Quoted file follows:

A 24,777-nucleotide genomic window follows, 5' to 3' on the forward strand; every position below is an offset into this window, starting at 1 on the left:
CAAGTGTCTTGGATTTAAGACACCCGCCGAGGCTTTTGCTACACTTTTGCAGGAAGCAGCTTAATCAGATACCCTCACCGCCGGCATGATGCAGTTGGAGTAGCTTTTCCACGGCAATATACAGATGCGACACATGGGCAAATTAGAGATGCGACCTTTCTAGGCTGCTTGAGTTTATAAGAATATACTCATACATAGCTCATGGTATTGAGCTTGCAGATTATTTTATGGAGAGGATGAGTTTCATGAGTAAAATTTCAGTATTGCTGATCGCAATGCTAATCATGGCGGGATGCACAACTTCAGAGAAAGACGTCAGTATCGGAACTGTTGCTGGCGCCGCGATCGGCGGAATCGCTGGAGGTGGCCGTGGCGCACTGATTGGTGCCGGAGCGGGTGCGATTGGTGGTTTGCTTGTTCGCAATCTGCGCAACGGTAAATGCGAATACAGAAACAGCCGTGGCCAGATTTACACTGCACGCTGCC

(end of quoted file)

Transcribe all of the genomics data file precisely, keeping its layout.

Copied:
A 24,777-nucleotide genomic window follows, 5' to 3' on the forward strand; every position below is an offset into this window, starting at 1 on the left:
CAAGTGTCTTGGATTTAAGACACCCGCCGAGGCTTTTGCTACACTTTTGCAGGAAGCAGCTTAATCAGATACCCTCACCGCCGGCATGATGCAGTTGGAGTAGCTTTTCCACGGCAATATACAGATGCGACACATGGGCAAATTAGAGATGCGACCTTTCTAGGCTGCTTGAGTTTATAAGAATATACTCATACATAGCTCATGGTATTGAGCTTGCAGATTATTTTATGGAGAGGATGAGTTTCATGAGTAAAATTTCAGTATTGCTGATCGCAATGCTAATCATGGCGGGATGCACAACTTCAGAGAAAGACGTCAGTATCGGAACTGTTGCTGGCGCCGCGATCGGCGGAATCGCTGGAGGTGGCCGTGGCGCACTGATTGGTGCCGGAGCGGGTGCGATTGGTGGTTTGCTTGTTCGCAATCTGCGCAACGGTAAATGCGAATACAGAAACAGCCGTGGCCAGATTTACACTGCACGCTGCC